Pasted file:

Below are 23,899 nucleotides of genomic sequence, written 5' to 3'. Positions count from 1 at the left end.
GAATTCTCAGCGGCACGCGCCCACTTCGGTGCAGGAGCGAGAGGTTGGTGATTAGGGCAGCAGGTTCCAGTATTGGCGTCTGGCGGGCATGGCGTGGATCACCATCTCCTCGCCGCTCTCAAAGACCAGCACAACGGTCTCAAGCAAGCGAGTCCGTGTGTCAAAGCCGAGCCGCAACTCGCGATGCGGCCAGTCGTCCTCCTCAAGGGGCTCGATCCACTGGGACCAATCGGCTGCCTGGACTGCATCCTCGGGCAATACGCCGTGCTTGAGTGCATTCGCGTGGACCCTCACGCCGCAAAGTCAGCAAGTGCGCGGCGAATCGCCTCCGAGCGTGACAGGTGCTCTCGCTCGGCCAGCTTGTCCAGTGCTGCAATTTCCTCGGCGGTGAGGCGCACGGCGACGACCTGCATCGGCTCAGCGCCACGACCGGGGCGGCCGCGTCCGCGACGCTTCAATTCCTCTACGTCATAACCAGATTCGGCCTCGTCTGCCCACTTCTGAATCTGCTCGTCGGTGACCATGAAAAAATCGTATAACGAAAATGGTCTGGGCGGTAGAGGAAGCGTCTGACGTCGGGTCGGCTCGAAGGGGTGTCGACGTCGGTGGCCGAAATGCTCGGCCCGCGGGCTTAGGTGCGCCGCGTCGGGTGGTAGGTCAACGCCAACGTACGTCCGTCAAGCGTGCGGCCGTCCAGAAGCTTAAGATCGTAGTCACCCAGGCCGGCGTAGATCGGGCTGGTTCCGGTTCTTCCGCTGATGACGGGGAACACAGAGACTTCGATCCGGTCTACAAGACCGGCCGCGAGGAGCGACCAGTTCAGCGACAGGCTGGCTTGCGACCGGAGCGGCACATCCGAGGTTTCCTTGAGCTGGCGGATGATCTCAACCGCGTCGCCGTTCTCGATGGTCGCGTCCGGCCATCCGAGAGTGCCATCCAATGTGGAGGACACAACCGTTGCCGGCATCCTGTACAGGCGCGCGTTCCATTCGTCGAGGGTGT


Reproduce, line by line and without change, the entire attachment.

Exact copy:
Below are 23,899 nucleotides of genomic sequence, written 5' to 3'. Positions count from 1 at the left end.
GAATTCTCAGCGGCACGCGCCCACTTCGGTGCAGGAGCGAGAGGTTGGTGATTAGGGCAGCAGGTTCCAGTATTGGCGTCTGGCGGGCATGGCGTGGATCACCATCTCCTCGCCGCTCTCAAAGACCAGCACAACGGTCTCAAGCAAGCGAGTCCGTGTGTCAAAGCCGAGCCGCAACTCGCGATGCGGCCAGTCGTCCTCCTCAAGGGGCTCGATCCACTGGGACCAATCGGCTGCCTGGACTGCATCCTCGGGCAATACGCCGTGCTTGAGTGCATTCGCGTGGACCCTCACGCCGCAAAGTCAGCAAGTGCGCGGCGAATCGCCTCCGAGCGTGACAGGTGCTCTCGCTCGGCCAGCTTGTCCAGTGCTGCAATTTCCTCGGCGGTGAGGCGCACGGCGACGACCTGCATCGGCTCAGCGCCACGACCGGGGCGGCCGCGTCCGCGACGCTTCAATTCCTCTACGTCATAACCAGATTCGGCCTCGTCTGCCCACTTCTGAATCTGCTCGTCGGTGACCATGAAAAAATCGTATAACGAAAATGGTCTGGGCGGTAGAGGAAGCGTCTGACGTCGGGTCGGCTCGAAGGGGTGTCGACGTCGGTGGCCGAAATGCTCGGCCCGCGGGCTTAGGTGCGCCGCGTCGGGTGGTAGGTCAACGCCAACGTACGTCCGTCAAGCGTGCGGCCGTCCAGAAGCTTAAGATCGTAGTCACCCAGGCCGGCGTAGATCGGGCTGGTTCCGGTTCTTCCGCTGATGACGGGGAACACAGAGACTTCGATCCGGTCTACAAGACCGGCCGCGAGGAGCGACCAGTTCAGCGACAGGCTGGCTTGCGACCGGAGCGGCACATCCGAGGTTTCCTTGAGCTGGCGGATGATCTCAACCGCGTCGCCGTTCTCGATGGTCGCGTCCGGCCATCCGAGAGTGCCATCCAATGTGGAGGACACAACCGTTGCCGGCATCCTGTACAGGCGCGCGTTCCATTCGTCGAGGGTGT